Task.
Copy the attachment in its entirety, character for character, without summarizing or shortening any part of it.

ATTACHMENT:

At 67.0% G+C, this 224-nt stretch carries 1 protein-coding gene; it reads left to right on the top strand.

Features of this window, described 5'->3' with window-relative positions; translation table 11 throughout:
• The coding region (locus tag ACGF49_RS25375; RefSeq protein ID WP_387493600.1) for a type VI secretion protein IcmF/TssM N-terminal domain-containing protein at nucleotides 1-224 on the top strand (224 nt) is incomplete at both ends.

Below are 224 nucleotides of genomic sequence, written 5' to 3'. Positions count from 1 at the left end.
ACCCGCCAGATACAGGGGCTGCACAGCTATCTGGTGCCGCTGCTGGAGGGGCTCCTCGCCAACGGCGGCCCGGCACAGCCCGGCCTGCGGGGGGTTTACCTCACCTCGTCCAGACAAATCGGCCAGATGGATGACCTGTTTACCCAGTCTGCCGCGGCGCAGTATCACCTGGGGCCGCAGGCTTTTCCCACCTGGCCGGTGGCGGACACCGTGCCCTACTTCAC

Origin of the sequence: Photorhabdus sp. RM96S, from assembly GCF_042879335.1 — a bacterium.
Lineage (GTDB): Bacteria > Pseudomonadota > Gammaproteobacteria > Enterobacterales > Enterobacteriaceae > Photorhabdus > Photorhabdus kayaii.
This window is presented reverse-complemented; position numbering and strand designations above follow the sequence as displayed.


At 67.0% G+C, this 224-nt stretch carries 1 protein-coding gene; it reads left to right on the top strand.

Features of this window, described 5'->3' with window-relative positions; translation table 11 throughout:
• The coding region (locus tag ACGF49_RS25375; RefSeq protein ID WP_387493600.1) for a type VI secretion protein IcmF/TssM N-terminal domain-containing protein at nucleotides 1-224 on the top strand (224 nt) is incomplete at both ends.

Below are 224 nucleotides of genomic sequence, written 5' to 3'. Positions count from 1 at the left end.
ACCCGCCAGATACAGGGGCTGCACAGCTATCTGGTGCCGCTGCTGGAGGGGCTCCTCGCCAACGGCGGCCCGGCACAGCCCGGCCTGCGGGGGGTTTACCTCACCTCGTCCAGACAAATCGGCCAGATGGATGACCTGTTTACCCAGTCTGCCGCGGCGCAGTATCACCTGGGGCCGCAGGCTTTTCCCACCTGGCCGGTGGCGGACACCGTGCCCTACTTCAC

Origin of the sequence: Photorhabdus sp. RM96S, from assembly GCF_042879335.1 — a bacterium.
Lineage (GTDB): Bacteria > Pseudomonadota > Gammaproteobacteria > Enterobacterales > Enterobacteriaceae > Photorhabdus > Photorhabdus kayaii.
This window is presented reverse-complemented; position numbering and strand designations above follow the sequence as displayed.